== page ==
Reporters Without Borders: Macau national security law threatens residents and journalists News
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Reporters Without Borders: Macau national security law threatens residents and journalists

Reporters Without Borders (RSF) denounced on Friday Macau’s decision to expand their national security law, which takes effect this week. The effect of these changes, according to RSF, “increases the pressure on journalists and further threatens the residents’ right to information.”

Macau’s National Security Law defines seven crimes that can result in a maximum sentence of up to 25 years’ imprisonment. Under the revised rules, enacted at the end of May, the law now encompasses “any individual” who is suspected of undermining China’s national security. This applies regardless of the territory in which the acts occur, and regardless of nationality, meaning that Macau law enforcement will have authority to pursue suspected violations extraterritorially. National security suspects can also be subject to communications surveillance and restricted from leaving Macau for up to five days upon court orders.

Speaking on the changes, Cédric Alviani, RSF East Bureau Director, stated:

The original regulation was already dangerously open to interpretation, and the expansion of its scope makes it the perfect tool for the government to intimidate, and possibly detain, the journalists they dislike. We urge the international community to build up pressure on the Chinese regime to restore full press freedom in Macau and Hong Kong, and to release all 113 journalists and press freedom defenders detained in the country.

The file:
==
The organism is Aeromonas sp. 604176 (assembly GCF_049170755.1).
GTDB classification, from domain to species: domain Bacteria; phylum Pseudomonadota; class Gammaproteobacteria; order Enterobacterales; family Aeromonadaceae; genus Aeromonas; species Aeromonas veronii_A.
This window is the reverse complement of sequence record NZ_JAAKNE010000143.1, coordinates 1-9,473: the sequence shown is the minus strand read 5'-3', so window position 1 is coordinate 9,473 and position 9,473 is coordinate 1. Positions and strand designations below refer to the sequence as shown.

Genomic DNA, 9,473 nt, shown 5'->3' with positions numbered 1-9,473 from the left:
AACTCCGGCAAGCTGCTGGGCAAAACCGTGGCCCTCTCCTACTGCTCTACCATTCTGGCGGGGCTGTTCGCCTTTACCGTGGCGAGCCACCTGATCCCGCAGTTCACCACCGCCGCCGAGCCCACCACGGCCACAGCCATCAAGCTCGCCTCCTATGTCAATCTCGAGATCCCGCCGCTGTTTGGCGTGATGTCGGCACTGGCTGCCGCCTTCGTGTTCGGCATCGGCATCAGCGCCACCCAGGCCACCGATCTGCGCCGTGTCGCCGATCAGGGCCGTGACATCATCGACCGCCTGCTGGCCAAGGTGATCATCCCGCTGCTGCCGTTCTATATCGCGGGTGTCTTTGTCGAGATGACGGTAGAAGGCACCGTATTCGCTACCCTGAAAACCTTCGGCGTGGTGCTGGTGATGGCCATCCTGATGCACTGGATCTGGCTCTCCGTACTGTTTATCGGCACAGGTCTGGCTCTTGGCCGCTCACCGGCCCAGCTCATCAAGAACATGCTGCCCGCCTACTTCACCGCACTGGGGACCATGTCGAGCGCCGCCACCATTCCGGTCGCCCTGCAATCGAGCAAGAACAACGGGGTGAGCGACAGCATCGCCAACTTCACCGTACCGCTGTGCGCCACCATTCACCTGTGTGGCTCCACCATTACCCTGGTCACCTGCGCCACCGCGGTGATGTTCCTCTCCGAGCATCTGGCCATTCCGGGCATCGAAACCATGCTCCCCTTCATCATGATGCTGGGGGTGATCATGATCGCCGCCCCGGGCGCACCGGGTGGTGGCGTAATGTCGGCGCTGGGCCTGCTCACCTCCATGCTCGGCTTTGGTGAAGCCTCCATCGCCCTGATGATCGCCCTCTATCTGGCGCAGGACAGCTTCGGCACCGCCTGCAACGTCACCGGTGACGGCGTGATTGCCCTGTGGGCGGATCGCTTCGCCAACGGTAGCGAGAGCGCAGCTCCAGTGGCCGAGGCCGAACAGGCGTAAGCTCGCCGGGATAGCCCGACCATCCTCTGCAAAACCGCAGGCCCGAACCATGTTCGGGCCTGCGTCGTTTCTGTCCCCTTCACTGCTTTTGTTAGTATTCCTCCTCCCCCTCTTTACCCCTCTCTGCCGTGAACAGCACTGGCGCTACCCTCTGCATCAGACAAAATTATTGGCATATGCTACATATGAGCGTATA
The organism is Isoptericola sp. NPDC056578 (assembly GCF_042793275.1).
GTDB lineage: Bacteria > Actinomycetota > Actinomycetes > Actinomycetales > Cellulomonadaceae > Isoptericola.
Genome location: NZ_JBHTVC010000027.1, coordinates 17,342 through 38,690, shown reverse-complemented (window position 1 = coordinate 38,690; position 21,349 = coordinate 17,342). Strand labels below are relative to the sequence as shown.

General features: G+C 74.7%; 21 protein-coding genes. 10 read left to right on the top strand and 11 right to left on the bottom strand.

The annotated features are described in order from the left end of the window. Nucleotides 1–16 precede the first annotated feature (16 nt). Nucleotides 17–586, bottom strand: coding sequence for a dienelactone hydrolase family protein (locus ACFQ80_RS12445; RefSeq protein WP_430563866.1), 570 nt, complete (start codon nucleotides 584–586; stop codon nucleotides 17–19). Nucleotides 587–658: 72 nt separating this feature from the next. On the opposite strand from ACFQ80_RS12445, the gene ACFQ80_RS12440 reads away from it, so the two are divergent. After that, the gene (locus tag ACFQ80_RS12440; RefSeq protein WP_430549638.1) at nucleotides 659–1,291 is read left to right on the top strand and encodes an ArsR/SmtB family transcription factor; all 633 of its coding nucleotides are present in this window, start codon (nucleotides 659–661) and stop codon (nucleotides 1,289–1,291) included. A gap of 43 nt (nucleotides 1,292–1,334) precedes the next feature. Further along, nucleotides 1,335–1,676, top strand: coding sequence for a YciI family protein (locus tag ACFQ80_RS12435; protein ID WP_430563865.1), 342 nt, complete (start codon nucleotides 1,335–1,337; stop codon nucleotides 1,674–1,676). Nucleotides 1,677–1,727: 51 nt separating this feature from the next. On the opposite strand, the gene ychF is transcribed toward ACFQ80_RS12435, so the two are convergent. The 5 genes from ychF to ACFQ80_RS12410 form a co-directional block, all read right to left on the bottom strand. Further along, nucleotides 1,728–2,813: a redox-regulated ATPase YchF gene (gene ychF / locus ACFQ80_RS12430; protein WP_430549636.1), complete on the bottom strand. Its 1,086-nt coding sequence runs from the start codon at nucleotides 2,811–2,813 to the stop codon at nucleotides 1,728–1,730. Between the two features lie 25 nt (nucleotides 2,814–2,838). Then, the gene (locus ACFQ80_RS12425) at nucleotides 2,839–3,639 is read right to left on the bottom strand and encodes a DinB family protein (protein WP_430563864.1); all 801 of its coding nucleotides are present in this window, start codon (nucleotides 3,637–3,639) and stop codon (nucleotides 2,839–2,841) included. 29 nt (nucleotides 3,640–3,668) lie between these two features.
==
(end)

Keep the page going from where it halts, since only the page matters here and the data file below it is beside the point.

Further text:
The crimes have been expanded far beyond their previous definitions. For example, “subversion” and “secession” now extend to non-violent acts, while “sedition” includes “acts that incite participation in riots.”

The Journalists Association of Macau were also critical of the amendments, saying that the increase the risk of journalists being targeted for their speech. Similarly, a former Macau legislator and activist, Au Kam-san, noted that these amendments could create space for arbitrary law enforcement and argued that such flexibility for law enforcement is damaging to human rights and the free press.

These enforcement powers come in the wake of recent claims of harassment and arbitrary detention of journalists and activists across South-East Asia, including Vietnam, Hong Kong, and Thailand.